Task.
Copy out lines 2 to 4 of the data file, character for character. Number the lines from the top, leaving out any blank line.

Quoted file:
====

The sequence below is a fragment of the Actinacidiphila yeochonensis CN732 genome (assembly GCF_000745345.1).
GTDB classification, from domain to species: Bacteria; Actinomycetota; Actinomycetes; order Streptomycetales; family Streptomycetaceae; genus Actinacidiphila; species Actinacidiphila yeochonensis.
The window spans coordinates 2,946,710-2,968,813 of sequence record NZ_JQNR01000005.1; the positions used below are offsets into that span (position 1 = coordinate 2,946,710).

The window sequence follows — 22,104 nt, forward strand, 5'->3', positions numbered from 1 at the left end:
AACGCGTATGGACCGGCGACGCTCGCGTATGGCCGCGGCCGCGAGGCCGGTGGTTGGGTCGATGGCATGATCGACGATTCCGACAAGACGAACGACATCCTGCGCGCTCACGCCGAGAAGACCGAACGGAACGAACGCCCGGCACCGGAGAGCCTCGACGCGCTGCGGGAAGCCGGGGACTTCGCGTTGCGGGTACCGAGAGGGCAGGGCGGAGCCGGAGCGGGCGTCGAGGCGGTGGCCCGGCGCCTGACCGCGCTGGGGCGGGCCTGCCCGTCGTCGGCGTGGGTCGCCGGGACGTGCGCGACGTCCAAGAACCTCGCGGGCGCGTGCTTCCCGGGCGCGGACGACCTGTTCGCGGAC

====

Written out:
GTDB classification, from domain to species: Bacteria; Actinomycetota; Actinomycetes; order Streptomycetales; family Streptomycetaceae; genus Actinacidiphila; species Actinacidiphila yeochonensis.
The window spans coordinates 2,946,710-2,968,813 of sequence record NZ_JQNR01000005.1; the positions used below are offsets into that span (position 1 = coordinate 2,946,710).

The window sequence follows — 22,104 nt, forward strand, 5'->3', positions numbered from 1 at the left end: